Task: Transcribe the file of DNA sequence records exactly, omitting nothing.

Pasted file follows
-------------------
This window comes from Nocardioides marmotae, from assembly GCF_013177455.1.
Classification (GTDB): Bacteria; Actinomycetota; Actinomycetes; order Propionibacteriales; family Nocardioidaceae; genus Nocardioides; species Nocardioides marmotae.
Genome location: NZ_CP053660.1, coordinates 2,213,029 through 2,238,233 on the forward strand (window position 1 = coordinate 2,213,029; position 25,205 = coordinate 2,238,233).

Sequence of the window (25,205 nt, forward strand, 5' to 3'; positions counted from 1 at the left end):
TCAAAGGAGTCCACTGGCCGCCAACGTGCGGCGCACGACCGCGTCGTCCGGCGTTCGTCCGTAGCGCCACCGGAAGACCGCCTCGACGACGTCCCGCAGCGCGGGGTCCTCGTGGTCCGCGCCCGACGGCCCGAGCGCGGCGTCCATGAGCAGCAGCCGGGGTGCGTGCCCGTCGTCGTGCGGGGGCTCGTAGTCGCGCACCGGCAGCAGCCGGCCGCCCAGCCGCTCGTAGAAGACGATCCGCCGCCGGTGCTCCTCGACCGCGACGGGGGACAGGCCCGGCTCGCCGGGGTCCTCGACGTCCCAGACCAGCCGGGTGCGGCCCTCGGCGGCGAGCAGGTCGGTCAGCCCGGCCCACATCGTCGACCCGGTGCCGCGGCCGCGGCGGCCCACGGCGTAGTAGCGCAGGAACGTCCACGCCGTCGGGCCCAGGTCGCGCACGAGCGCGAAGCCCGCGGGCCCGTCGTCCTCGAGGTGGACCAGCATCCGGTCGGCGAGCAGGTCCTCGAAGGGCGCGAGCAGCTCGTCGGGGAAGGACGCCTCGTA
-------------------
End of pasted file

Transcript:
This window comes from Nocardioides marmotae, from assembly GCF_013177455.1.
Classification (GTDB): Bacteria; Actinomycetota; Actinomycetes; order Propionibacteriales; family Nocardioidaceae; genus Nocardioides; species Nocardioides marmotae.
Genome location: NZ_CP053660.1, coordinates 2,213,029 through 2,238,233 on the forward strand (window position 1 = coordinate 2,213,029; position 25,205 = coordinate 2,238,233).

Sequence of the window (25,205 nt, forward strand, 5' to 3'; positions counted from 1 at the left end):
TCAAAGGAGTCCACTGGCCGCCAACGTGCGGCGCACGACCGCGTCGTCCGGCGTTCGTCCGTAGCGCCACCGGAAGACCGCCTCGACGACGTCCCGCAGCGCGGGGTCCTCGTGGTCCGCGCCCGACGGCCCGAGCGCGGCGTCCATGAGCAGCAGCCGGGGTGCGTGCCCGTCGTCGTGCGGGGGCTCGTAGTCGCGCACCGGCAGCAGCCGGCCGCCCAGCCGCTCGTAGAAGACGATCCGCCGCCGGTGCTCCTCGACCGCGACGGGGGACAGGCCCGGCTCGCCGGGGTCCTCGACGTCCCAGACCAGCCGGGTGCGGCCCTCGGCGGCGAGCAGGTCGGTCAGCCCGGCCCACATCGTCGACCCGGTGCCGCGGCCGCGGCGGCCCACGGCGTAGTAGCGCAGGAACGTCCACGCCGTCGGGCCCAGGTCGCGCACGAGCGCGAAGCCCGCGGGCCCGTCGTCCTCGAGGTGGACCAGCATCCGGTCGGCGAGCAGGTCCTCGAAGGGCGCGAGCAGCTCGTCGGGGAAGGACGCCTCGTA